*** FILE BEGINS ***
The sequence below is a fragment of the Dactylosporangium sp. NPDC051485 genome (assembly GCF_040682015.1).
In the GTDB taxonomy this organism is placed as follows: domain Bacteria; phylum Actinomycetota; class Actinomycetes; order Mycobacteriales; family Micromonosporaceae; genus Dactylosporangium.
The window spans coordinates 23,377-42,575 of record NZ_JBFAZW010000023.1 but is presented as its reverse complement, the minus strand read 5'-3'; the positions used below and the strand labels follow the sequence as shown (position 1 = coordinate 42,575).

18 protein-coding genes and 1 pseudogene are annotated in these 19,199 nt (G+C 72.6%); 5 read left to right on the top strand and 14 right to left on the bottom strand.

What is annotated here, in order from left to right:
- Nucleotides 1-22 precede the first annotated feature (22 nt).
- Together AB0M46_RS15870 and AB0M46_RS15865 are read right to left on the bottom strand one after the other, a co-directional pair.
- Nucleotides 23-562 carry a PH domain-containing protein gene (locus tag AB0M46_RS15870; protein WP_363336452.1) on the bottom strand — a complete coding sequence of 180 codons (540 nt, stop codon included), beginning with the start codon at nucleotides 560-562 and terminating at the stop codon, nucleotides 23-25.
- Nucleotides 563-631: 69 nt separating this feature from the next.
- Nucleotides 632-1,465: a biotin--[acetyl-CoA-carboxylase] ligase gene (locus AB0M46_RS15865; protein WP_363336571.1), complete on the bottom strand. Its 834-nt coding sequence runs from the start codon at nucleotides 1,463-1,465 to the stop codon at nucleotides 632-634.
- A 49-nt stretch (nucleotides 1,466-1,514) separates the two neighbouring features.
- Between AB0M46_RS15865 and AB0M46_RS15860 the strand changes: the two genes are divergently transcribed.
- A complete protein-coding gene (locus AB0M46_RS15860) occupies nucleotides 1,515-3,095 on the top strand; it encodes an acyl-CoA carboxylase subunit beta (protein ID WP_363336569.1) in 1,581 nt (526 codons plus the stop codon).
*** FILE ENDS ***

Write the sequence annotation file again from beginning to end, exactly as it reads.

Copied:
The sequence below is a fragment of the Dactylosporangium sp. NPDC051485 genome (assembly GCF_040682015.1).
In the GTDB taxonomy this organism is placed as follows: domain Bacteria; phylum Actinomycetota; class Actinomycetes; order Mycobacteriales; family Micromonosporaceae; genus Dactylosporangium.
The window spans coordinates 23,377-42,575 of record NZ_JBFAZW010000023.1 but is presented as its reverse complement, the minus strand read 5'-3'; the positions used below and the strand labels follow the sequence as shown (position 1 = coordinate 42,575).

18 protein-coding genes and 1 pseudogene are annotated in these 19,199 nt (G+C 72.6%); 5 read left to right on the top strand and 14 right to left on the bottom strand.

What is annotated here, in order from left to right:
- Nucleotides 1-22 precede the first annotated feature (22 nt).
- Together AB0M46_RS15870 and AB0M46_RS15865 are read right to left on the bottom strand one after the other, a co-directional pair.
- Nucleotides 23-562 carry a PH domain-containing protein gene (locus tag AB0M46_RS15870; protein WP_363336452.1) on the bottom strand — a complete coding sequence of 180 codons (540 nt, stop codon included), beginning with the start codon at nucleotides 560-562 and terminating at the stop codon, nucleotides 23-25.
- Nucleotides 563-631: 69 nt separating this feature from the next.
- Nucleotides 632-1,465: a biotin--[acetyl-CoA-carboxylase] ligase gene (locus AB0M46_RS15865; protein WP_363336571.1), complete on the bottom strand. Its 834-nt coding sequence runs from the start codon at nucleotides 1,463-1,465 to the stop codon at nucleotides 632-634.
- A 49-nt stretch (nucleotides 1,466-1,514) separates the two neighbouring features.
- Between AB0M46_RS15865 and AB0M46_RS15860 the strand changes: the two genes are divergently transcribed.
- A complete protein-coding gene (locus AB0M46_RS15860) occupies nucleotides 1,515-3,095 on the top strand; it encodes an acyl-CoA carboxylase subunit beta (protein ID WP_363336569.1) in 1,581 nt (526 codons plus the stop codon).